GLENNVILLE, Calif. - This summer is one of the driest starts to a year on record in most of Kern County and the dry conditions are forcing ranchers to sell their cattle early.
"This year in drought we're actually seeing not just a lack of water, but a lack of feed in total and the years hitting back to back have really hit us hard. There's just no water for cattle,” said Jack Lavers, President of the Kern County Cattlemen’s Association.
Ranchers like Lavers depend on Mother Nature to get them through the summer, but this year Mother Nature hasn’t been very helpful. In fact, a report from the National Weather Service shows Kern County has experienced back to back winters with below average rainfall.
“We're looking at having to find new springs, fix springs up that have started to dry, but there's not a lot you can when springs dries up. Guys are drilling like crazy all over the country right now, but it's not guaranteed you're going to hit water,” said Lavers.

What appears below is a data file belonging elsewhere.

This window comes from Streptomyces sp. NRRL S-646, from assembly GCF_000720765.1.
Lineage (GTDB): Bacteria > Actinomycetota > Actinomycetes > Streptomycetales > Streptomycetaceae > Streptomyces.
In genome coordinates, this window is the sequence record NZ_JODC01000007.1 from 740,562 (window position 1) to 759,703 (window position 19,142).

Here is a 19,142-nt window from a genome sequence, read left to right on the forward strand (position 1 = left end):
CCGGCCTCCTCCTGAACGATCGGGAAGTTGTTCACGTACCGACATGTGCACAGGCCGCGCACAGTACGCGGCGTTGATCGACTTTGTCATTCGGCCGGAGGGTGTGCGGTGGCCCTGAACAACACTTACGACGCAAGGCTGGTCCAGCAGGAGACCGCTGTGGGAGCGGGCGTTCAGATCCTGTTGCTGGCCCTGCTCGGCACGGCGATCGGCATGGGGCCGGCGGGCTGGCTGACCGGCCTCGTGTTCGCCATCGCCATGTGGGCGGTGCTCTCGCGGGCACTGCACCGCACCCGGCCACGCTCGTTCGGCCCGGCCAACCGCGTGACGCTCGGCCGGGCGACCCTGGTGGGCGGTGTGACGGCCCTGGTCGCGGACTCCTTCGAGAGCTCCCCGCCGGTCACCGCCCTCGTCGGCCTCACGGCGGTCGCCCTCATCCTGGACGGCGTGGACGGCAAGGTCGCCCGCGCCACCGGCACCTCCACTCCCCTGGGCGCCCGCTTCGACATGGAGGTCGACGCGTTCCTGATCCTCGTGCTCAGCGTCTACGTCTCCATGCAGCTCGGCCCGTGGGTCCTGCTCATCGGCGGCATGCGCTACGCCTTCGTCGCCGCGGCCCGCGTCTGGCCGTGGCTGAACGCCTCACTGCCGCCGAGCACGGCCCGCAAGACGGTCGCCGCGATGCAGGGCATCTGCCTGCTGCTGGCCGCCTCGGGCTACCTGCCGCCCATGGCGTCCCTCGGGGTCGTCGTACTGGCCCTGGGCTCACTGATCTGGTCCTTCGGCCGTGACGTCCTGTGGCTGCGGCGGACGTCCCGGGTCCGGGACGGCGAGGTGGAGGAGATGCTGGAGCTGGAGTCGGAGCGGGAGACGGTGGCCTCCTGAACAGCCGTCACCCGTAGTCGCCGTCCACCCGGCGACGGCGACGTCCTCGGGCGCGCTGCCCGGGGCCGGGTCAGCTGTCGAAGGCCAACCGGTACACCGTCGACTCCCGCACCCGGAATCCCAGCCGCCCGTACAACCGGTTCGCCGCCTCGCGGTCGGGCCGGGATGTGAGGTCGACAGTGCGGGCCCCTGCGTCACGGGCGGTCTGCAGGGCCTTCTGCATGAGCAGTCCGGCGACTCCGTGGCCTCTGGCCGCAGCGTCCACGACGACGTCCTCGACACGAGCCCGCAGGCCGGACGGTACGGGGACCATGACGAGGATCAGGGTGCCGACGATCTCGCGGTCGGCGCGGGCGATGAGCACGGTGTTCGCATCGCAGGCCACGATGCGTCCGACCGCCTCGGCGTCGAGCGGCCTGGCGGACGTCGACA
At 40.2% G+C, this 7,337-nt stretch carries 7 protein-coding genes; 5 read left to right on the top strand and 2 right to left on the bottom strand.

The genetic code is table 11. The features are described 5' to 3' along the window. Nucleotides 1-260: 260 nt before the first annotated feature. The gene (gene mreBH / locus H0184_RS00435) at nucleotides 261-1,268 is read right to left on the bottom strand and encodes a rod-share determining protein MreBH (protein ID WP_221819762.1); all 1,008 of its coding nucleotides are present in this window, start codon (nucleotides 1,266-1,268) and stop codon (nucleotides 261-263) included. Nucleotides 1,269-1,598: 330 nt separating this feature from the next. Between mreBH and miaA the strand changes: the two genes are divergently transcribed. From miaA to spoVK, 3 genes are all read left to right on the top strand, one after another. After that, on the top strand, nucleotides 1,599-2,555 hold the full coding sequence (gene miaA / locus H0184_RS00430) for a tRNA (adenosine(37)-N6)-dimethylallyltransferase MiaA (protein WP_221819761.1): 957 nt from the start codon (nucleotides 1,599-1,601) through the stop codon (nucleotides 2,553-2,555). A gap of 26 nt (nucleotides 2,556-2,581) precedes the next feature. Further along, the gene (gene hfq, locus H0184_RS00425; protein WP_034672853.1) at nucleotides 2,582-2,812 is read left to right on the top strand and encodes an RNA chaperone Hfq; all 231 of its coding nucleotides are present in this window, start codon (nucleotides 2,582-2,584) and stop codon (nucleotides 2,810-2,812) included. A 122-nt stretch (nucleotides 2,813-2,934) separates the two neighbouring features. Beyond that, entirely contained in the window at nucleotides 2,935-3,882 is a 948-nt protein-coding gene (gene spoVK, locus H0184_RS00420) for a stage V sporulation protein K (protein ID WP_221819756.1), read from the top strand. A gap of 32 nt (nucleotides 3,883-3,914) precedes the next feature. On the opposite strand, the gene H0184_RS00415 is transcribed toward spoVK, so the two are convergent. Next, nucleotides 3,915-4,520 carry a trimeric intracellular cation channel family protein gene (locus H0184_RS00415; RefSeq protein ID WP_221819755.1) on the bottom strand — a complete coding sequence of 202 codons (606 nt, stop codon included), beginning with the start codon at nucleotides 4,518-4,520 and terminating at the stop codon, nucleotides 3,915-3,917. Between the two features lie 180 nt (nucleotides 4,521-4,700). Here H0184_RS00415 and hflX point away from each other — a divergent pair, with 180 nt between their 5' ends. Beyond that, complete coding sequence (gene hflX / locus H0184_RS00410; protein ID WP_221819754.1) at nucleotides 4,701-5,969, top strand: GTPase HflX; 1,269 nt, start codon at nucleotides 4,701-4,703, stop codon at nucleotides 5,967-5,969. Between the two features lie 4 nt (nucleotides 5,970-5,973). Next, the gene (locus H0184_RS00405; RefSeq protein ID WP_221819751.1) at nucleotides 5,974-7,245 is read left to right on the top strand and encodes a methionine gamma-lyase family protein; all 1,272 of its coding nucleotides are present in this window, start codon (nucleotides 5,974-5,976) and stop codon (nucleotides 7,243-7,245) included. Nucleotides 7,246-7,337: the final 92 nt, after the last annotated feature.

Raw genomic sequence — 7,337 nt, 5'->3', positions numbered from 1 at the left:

No water means dry grass and Lavers said the price of hay is also going up.
"So they're looking for other commodities they can feed like carrots, potatoes, onions garlic whatever you can find they're going to try and feed them, but most of us can't afford that financial hit so we're selling the cattle ahead of time and making it so our grass stretches out farther."
While the ranchers are being hit the hardest, Richard Diamond, General Manager with the North Kern Water Storage District, told 23ABC farmers in the valley are also feeling the effects of the drought.
“It would be good if the public was aware that the farming community has been challenged by the water situation. We're always hoping for better rain and snow this year to make things a little easier on everybody, but the impact is probably county wide because of the importance of agriculture to the economy."
Consumers won’t be hit with higher beef prices though because prices are already at record highs due to a cattle shortage in the United States.